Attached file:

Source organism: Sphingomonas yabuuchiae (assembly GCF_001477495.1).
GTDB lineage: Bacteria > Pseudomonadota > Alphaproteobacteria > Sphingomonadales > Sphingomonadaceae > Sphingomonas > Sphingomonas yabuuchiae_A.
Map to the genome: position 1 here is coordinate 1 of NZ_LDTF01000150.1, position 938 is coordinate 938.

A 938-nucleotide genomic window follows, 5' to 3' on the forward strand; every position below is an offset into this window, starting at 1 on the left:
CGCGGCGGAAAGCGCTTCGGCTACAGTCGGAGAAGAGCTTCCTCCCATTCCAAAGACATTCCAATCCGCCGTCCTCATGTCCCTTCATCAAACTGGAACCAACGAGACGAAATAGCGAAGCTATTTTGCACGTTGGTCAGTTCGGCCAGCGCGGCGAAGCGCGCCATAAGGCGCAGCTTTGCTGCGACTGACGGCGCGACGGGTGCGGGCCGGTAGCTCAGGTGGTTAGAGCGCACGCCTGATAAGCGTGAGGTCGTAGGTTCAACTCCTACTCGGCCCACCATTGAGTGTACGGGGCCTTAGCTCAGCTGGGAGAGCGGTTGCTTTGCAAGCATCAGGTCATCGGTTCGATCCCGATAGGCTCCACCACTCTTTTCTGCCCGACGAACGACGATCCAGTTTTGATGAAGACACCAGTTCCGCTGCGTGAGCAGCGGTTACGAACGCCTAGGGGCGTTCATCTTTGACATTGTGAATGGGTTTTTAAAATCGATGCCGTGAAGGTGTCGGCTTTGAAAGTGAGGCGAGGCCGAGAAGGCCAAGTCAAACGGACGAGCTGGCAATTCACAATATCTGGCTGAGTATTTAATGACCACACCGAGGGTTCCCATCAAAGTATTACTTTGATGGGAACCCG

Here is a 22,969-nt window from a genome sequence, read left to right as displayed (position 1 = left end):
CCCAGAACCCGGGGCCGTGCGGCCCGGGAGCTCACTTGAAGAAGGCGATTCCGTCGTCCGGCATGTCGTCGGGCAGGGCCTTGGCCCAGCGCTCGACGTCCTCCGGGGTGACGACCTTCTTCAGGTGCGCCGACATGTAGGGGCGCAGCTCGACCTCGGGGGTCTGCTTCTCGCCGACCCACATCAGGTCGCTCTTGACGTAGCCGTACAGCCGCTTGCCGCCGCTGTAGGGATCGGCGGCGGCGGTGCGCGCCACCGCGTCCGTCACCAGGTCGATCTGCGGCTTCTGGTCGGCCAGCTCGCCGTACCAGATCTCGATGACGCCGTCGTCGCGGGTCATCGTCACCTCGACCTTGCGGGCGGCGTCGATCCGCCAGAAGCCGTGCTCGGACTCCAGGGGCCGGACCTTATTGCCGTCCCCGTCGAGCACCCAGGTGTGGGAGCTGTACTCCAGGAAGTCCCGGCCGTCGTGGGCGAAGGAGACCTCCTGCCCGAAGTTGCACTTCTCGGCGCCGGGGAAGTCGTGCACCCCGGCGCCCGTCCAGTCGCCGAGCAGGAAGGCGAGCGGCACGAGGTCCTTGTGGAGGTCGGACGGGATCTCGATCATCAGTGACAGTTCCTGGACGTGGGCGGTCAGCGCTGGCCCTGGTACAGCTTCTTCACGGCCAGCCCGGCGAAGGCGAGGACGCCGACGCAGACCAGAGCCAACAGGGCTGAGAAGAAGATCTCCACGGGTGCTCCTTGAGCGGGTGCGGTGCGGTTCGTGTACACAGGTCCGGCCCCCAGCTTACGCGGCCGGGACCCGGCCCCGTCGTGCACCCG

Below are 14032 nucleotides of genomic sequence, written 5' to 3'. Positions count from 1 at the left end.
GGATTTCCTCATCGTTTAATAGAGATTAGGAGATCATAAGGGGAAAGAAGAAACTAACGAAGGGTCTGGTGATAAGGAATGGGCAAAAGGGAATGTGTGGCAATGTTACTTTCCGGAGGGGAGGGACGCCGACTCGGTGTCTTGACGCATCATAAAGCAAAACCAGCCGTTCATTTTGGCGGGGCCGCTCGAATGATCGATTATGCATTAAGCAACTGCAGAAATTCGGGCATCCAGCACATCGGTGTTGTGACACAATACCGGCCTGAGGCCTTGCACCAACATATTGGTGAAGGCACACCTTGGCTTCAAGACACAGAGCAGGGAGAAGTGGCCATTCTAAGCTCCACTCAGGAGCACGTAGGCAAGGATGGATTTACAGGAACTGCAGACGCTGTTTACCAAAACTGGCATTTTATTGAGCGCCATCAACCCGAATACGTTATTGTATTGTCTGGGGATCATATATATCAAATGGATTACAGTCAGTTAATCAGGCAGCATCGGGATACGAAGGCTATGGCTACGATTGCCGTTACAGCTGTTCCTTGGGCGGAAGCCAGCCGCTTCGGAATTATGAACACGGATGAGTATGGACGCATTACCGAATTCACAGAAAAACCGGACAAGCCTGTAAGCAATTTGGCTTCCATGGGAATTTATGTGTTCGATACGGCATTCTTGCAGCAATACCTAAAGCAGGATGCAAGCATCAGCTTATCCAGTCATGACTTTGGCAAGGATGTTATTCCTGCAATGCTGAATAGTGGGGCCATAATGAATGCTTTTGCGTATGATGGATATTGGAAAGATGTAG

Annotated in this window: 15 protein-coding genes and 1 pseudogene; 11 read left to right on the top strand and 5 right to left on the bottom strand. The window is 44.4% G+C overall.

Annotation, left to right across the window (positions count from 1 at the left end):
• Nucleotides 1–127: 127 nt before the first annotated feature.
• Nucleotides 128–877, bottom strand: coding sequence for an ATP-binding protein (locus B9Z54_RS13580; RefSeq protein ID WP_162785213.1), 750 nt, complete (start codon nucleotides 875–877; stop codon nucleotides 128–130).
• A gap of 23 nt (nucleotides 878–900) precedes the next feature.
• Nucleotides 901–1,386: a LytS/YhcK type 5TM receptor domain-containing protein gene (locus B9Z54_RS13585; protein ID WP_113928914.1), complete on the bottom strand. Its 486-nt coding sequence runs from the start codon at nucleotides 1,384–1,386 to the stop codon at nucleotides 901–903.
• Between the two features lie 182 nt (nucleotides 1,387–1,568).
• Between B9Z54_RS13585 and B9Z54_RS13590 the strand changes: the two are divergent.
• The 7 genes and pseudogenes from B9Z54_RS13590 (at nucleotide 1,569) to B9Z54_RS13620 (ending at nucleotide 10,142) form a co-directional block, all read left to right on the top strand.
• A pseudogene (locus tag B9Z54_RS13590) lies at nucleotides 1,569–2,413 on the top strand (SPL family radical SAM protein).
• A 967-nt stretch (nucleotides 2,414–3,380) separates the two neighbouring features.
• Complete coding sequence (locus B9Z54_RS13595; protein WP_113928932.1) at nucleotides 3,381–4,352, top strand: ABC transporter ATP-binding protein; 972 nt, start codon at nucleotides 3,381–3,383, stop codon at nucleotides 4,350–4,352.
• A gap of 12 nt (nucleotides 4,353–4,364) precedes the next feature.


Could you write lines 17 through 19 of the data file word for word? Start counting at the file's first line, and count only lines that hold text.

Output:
• Between B9Z54_RS13585 and B9Z54_RS13590 the strand changes: the two are divergent.
• The 7 genes and pseudogenes from B9Z54_RS13590 (at nucleotide 1,569) to B9Z54_RS13620 (ending at nucleotide 10,142) form a co-directional block, all read left to right on the top strand.
• A pseudogene (locus tag B9Z54_RS13590) lies at nucleotides 1,569–2,413 on the top strand (SPL family radical SAM protein).